A Token Needs A Market (Part I)

This post is part of a three-part* series. In this post, I look at price movements for 3 recently listed assets that raised private capital and were listed this year. From that, I try to extrapolate potential reasons why these assets experienced the exhibited price movement. In part II, I plan to talk about some regulatory history, and dig into some of the data the SEC and FINRA has made available. In part III, I will talk about potential paths forward, along with if and how we can knock out a bird that the SEC wants taken care of (harmonizing access to markets) with some of the conventions we currently see in crypto.

From 2016–2018, hundreds of ICOs raised billions in notional value in ICOs.

Per the tweet below, Blockstack did a Reg A+ offering in 2019, and the token’s current price is down from the Reg A+ offering. While the Reg A+ offering has some stipulations (can’t be traded on non-ATS/securities exchanges, potential lock-up periods, etc), non-US persons who hold tokens are not affected by those factors, and they can sell. This price action is not dissimilar to other tokens (Algorand, Hashgraph), who collectively raised hundreds of millions to be the next big blockchain.

Hedera Hashgraph


Why Though?

To find out why assets move in price, people use ways to value equity and debt. 3 popular methods that people use to value assets are:

  1. Fundamental Analysis (looking at news and other trends that could change the fundamental value prop. If you were about to buy Macy’s stock, you might ask “Do people still shop in malls?” or, “What’s this company’s influencer blockchain strategy?”)
  2. Technical Analysis (traders use formulas based on past price movement to determine if it’ll determine future price movement.)
  3. Market Sentiment (looking at things like volume and volatility over time to figure out what the price might be. Put simply, “based on the clouds and the news, does the mah-ket think the number will go up or down?”)

There are a number of reasons why STX, ALGO, and HBAR prices moved the way that they did, and I think the most important one is what a really smart trader once told me:

print "There were more sellers than buyers"

When there are more sellers than buyers, number go down, and vice versa.

I think that there are more sellers because the value proposition (and from that, the memes that flow) are not yet as well-defined as BTC. Bitcoin has always been discussed as a non-sovereign currency, which makes price movement related to nation-states’ implicit acceptance or disapproval of Bitcoin or digital permissionless assets.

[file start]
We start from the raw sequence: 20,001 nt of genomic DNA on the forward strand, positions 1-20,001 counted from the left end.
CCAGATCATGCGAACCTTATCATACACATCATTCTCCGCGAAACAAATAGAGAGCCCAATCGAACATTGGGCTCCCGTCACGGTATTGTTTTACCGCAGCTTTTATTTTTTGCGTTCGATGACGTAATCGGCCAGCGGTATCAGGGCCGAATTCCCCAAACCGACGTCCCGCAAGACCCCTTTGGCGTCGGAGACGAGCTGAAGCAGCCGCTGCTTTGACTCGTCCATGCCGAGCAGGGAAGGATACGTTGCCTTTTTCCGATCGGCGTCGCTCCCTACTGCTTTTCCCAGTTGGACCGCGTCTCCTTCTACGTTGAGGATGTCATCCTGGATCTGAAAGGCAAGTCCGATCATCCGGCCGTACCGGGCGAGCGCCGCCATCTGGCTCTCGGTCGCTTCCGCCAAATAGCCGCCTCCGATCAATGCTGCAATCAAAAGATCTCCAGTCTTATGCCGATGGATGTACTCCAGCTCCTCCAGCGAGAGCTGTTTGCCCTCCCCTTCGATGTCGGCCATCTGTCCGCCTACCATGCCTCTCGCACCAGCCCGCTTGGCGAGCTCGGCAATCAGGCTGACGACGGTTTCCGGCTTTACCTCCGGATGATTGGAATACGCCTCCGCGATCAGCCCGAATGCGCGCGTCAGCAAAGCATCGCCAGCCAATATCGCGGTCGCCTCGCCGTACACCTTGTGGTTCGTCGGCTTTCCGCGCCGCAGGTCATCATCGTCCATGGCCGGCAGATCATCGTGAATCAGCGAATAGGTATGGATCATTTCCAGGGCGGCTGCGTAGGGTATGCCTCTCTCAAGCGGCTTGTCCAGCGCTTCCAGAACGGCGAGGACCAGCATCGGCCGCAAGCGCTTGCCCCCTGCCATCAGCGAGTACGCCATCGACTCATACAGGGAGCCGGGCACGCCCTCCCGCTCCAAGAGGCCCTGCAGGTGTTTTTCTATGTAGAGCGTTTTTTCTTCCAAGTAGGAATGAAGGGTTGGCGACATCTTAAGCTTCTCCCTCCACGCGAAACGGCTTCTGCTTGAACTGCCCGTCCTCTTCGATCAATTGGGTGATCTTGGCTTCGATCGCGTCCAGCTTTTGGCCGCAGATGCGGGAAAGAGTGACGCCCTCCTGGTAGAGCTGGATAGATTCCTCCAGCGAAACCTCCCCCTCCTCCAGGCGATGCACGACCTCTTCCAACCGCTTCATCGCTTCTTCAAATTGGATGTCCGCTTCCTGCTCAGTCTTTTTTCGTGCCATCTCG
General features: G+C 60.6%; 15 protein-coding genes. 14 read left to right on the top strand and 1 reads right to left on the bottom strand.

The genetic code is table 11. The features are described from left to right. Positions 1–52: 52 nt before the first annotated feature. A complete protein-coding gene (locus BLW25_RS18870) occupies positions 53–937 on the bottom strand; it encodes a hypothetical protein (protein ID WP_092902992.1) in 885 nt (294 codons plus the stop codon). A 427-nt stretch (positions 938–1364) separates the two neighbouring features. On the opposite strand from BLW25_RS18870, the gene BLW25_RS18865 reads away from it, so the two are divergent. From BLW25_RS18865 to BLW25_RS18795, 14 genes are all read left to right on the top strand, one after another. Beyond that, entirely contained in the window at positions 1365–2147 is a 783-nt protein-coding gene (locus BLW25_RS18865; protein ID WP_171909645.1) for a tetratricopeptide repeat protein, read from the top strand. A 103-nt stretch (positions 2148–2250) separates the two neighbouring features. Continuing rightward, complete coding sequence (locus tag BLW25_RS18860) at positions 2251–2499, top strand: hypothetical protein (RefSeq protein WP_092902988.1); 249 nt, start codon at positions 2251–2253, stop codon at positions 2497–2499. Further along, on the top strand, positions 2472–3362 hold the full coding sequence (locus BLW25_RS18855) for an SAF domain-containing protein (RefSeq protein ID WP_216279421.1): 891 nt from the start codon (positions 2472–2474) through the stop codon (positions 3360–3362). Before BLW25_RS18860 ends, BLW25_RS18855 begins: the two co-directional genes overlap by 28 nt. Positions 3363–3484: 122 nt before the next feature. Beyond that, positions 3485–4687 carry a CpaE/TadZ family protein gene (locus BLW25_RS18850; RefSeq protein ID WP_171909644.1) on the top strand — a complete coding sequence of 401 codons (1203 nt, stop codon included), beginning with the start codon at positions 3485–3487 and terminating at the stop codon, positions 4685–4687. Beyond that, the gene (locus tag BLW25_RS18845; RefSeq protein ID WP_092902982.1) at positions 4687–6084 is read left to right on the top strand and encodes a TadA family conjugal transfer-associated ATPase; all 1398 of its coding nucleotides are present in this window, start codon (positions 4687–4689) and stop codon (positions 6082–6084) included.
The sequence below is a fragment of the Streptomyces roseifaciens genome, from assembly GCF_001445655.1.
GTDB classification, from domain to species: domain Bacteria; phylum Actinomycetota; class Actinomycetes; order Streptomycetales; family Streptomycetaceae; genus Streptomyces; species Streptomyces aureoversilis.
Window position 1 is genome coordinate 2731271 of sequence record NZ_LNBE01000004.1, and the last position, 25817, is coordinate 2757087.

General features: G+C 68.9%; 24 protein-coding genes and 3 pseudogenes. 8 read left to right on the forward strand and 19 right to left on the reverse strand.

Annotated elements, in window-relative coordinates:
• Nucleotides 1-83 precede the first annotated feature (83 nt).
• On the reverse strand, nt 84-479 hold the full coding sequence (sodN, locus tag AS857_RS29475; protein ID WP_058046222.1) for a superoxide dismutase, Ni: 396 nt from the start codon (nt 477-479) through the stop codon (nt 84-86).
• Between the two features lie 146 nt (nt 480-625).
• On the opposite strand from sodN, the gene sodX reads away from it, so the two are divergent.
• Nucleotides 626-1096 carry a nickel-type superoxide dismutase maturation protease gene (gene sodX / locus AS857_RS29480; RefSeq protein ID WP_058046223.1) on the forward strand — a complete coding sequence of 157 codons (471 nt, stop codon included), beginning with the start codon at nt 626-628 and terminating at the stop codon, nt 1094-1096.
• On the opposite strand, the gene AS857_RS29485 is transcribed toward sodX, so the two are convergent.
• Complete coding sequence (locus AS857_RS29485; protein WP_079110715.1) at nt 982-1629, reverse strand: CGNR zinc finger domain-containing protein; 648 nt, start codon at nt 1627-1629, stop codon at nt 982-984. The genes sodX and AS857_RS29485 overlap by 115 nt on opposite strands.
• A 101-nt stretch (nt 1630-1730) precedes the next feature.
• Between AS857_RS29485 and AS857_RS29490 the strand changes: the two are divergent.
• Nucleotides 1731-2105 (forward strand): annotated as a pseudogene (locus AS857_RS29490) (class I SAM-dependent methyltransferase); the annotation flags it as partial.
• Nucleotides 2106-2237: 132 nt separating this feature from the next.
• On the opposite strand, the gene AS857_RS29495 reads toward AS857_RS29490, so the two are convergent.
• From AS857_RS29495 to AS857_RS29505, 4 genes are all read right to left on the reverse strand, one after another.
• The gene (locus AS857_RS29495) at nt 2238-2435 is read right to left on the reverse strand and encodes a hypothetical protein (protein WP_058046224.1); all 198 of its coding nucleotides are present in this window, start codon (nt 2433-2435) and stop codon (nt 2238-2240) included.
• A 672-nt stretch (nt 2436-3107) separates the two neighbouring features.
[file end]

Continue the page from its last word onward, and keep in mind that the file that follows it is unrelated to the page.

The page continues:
Conversely, when you look at the value propositions of these tokens primarily backed by VC firms (“VC Coins”), they all seem to compete with Ethereum from a fundamental standpoint. Orthogonally, the broader cryptoasset class usually moves in lockstep with BTC. This can be attributed to factors like the acceptance of Bitcoin being related to acceptance of tokens, the lack of a distinct value proposition (or distinct difference in regulatory treatment that , as well as the fact that the majority of liquid altcoin pairs are against BTC. This means that when BTC moves up or down against USD, a given token’s price against USD will likely follow suit (as the math is ALT/BTC * BTC/USD = ALT/USD).

With that said, there are few fundamentals for cryptocurrencies (OnchainFX charts a number of them), but not many that work for non-equity native tokens for pre-utility networks.

  • The earlier backers are looking to cash out sooner rather than later, especially if regulatory uncertainty creates an incentive to not leave profits on the table
  • When people look at the recent launches of Professorcoins and VC coins (coins where primarily VC firms and other accredited investors were the only parties able to buy in early, due to securities law restrictions), current prices of tokens have cratered in value respective to their initial sale prices.
  • There are no clear products that allow US retail to purchase, sell, and trade the longer tail of cryptoassets. While platforms like Coinbase remain on the cuttings .

Additionally, the retail US market for cryptoassets is very important, as American retail appears to amplify price movement. According to the Bureau of Economic Analysis, in Q3 of 2019 American personal savings totalled over $1.3 trillion. Based on a Gallup report, 55% of Americans own stocks. With apps like Robinhood and SoFi facilitating retail investment (you can even buy a fraction of a share with Schwab), and with apps like Coinbase letting you learn and earn, then buy crypto, American retail can be quickly onboarded as investors into this asset class. While there have been reports of banks clamping down on crypto purchases (probably for compliance/chargeback risk reasons), Americans on average have a lot of discretionary income (while not precise, one could take the 1.3 trillion and divide it by the US population, you get ~$4500 per capita) to buy alternative assets like cryptoassets. While this isn’t as strong a signal as, say, China’s stance on Bitcoin vs. blockchain, it’s still valuable.